Chapter 39

Kiol was silent with disbelief and bewilderment. When he had no inclination to say anything, Nirin continued.

“I helped Tori get them out of the tunnels to safety. We couldn’t let Ruadhan or the other rebels know, so I couldn’t tell you.”

“Except we’ve been out of the city for weeks,” Kiol signed slowly.

“I know. But by then… it had been so long, I didn’t—”

“Didn’t what? Think you could tell me? After that whole night I spent telling you what a failure I am?” Kiol scoffed and turned away. “Well, that’s still true, isn’t it? I didn’t fail any less just because you succeeded.”

Nirin bit his lips, eyebrows pulled together. “I’m sorry, Kiol.” The boy wouldn’t look to read his hands. He held on to his anger to stop himself from feeling hurt, but Nirin felt both simmering inside him.

“Let’s just keep going,” Kiol muttered, and stomped off without even seeming to notice the snow. Nirin stood for a moment, thinking that he should have insisted they return to the cottage instead of tell the truth. It was too late now. He slowly followed. It was exhausting tramping through the snow, but following Kiol’s trail made it easier.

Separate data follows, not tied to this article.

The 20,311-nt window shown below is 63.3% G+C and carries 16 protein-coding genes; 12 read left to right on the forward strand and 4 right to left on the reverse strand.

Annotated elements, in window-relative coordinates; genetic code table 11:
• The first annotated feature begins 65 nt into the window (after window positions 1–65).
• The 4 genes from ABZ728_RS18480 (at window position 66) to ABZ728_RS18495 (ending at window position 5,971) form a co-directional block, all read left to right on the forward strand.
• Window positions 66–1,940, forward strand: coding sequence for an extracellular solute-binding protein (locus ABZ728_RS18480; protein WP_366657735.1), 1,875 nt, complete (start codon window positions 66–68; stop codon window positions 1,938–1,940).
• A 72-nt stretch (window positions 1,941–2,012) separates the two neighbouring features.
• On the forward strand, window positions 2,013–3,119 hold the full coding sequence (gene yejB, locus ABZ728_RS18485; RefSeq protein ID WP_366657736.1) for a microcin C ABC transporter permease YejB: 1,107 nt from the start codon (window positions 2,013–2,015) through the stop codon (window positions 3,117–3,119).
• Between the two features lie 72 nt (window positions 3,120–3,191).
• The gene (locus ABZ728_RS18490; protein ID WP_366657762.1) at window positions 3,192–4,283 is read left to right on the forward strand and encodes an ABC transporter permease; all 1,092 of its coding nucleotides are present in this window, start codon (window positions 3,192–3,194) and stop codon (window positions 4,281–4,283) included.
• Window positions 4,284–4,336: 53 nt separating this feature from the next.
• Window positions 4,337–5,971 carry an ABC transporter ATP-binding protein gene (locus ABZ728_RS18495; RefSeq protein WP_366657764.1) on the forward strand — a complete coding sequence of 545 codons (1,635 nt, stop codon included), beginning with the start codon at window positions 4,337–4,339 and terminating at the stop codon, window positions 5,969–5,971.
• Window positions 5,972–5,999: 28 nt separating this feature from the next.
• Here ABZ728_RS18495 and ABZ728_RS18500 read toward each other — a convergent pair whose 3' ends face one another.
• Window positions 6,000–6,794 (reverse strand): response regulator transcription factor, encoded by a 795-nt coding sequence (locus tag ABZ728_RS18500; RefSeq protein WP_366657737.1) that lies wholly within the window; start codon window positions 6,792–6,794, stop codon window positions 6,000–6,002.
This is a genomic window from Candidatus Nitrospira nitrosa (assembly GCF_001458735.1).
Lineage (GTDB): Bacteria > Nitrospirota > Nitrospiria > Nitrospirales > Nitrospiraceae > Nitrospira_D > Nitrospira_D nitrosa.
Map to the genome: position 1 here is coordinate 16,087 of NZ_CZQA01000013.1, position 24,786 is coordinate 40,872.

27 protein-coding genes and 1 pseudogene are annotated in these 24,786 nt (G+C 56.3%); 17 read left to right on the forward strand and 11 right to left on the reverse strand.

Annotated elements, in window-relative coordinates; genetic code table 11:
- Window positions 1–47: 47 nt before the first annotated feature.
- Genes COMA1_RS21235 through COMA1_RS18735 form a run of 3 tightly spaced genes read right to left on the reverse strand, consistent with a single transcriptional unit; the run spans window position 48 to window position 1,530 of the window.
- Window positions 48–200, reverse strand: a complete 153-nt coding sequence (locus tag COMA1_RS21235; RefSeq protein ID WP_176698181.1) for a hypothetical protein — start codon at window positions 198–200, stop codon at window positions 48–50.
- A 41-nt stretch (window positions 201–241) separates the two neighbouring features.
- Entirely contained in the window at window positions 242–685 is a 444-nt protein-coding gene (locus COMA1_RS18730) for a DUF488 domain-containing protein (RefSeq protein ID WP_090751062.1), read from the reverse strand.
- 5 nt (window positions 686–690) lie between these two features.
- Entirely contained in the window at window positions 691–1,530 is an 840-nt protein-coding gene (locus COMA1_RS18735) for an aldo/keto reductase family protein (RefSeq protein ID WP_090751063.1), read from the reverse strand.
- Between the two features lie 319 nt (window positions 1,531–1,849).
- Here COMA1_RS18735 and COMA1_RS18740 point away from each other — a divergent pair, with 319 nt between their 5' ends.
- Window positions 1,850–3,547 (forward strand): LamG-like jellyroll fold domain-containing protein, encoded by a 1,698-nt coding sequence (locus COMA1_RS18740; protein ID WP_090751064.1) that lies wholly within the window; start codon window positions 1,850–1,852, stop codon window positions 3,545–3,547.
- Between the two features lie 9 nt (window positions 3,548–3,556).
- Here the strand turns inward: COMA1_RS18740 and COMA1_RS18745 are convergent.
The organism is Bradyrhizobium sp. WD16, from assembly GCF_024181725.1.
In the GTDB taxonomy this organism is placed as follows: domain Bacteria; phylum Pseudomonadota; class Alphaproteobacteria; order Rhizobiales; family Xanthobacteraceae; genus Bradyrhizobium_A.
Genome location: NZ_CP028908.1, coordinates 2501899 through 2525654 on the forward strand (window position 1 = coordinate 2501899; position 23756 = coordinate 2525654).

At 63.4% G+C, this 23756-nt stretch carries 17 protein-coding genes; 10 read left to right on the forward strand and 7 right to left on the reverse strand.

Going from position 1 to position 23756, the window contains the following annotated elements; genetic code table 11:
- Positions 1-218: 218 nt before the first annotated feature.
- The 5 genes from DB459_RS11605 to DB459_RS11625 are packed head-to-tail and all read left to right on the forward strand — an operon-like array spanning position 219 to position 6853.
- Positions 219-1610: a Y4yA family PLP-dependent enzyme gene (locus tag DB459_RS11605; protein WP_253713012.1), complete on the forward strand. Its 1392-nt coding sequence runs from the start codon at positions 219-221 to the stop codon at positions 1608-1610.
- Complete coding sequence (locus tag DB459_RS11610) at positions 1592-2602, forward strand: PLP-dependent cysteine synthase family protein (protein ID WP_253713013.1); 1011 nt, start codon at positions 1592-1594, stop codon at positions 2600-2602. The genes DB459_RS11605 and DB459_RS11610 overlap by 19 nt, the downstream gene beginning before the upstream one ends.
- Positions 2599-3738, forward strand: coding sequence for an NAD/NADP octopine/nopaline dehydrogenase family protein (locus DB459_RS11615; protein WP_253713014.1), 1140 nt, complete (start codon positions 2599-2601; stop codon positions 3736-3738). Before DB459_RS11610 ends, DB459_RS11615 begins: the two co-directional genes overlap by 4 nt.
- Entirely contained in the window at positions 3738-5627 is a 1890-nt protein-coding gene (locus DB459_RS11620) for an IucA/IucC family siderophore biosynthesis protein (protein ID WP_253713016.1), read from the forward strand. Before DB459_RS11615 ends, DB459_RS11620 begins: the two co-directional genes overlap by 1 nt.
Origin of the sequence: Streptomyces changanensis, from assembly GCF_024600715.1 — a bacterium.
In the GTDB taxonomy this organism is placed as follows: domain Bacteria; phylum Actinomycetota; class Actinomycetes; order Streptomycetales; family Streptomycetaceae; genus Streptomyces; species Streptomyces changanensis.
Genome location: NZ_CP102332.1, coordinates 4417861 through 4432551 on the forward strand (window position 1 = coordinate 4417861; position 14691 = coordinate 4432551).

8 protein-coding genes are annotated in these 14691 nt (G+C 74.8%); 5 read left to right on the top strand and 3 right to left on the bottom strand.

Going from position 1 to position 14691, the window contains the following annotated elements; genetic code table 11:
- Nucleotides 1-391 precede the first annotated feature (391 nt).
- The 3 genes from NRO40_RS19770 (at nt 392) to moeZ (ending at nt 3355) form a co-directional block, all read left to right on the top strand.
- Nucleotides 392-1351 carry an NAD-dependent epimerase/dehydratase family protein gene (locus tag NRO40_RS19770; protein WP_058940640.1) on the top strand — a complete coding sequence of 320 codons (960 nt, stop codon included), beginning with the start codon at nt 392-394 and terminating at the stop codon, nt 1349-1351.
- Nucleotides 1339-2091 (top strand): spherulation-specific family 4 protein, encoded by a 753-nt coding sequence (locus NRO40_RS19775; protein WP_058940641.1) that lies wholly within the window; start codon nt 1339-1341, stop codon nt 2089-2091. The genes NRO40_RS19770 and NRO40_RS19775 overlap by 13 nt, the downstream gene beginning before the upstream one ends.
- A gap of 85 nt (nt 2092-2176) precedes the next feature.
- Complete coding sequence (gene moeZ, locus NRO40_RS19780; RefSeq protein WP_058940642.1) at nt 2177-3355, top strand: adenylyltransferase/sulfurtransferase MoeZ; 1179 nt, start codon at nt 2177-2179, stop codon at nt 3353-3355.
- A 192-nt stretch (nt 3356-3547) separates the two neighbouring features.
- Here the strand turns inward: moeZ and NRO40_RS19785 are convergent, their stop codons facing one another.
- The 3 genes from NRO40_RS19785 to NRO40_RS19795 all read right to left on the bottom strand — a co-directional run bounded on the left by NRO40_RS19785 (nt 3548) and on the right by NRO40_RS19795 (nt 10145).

He thought he couldn’t go another step when there were lights in the distance. The warm glow between the white horizon and the dark dusky sky gave him the energy to continue. An end in sight.

The town was large, though not one Nirin recognized so they must have been very far north. He should have guessed as much from the heavy snow. Kiol’s grumpiness didn’t usually last long and exercise was the way he let out anger, but even with the exertion of plowing through knee-deep snow for hours he was as furious as when he started. Nirin knew how much Kiol had taken his failure to heart, had personally felt the boy’s grief. Kiol had blamed himself, hated himself, thinking those families had died horrible deaths because he had not been able to save them. And Nirin had let him believe it.

Children playing in the street stopped to stare at them as they walked closer. Most people seemed to be inside, the warm light from their windows making orange circles on the dusk-shadowed snow. But they were vigilant, and as soon as Kiol and Nirin approached, doors opened and hushed voices called the children inside. Two strangers walking into town late in the evening was not just unsettling, it was ominous.

Nirin finally caught up to Kiol to grab his arm and stop him, but Kiol yanked away and kept going. He walked up to one of the houses and knocked on the door. The man who opened it saw the two boys and his welcoming smile faded to confused displeasure.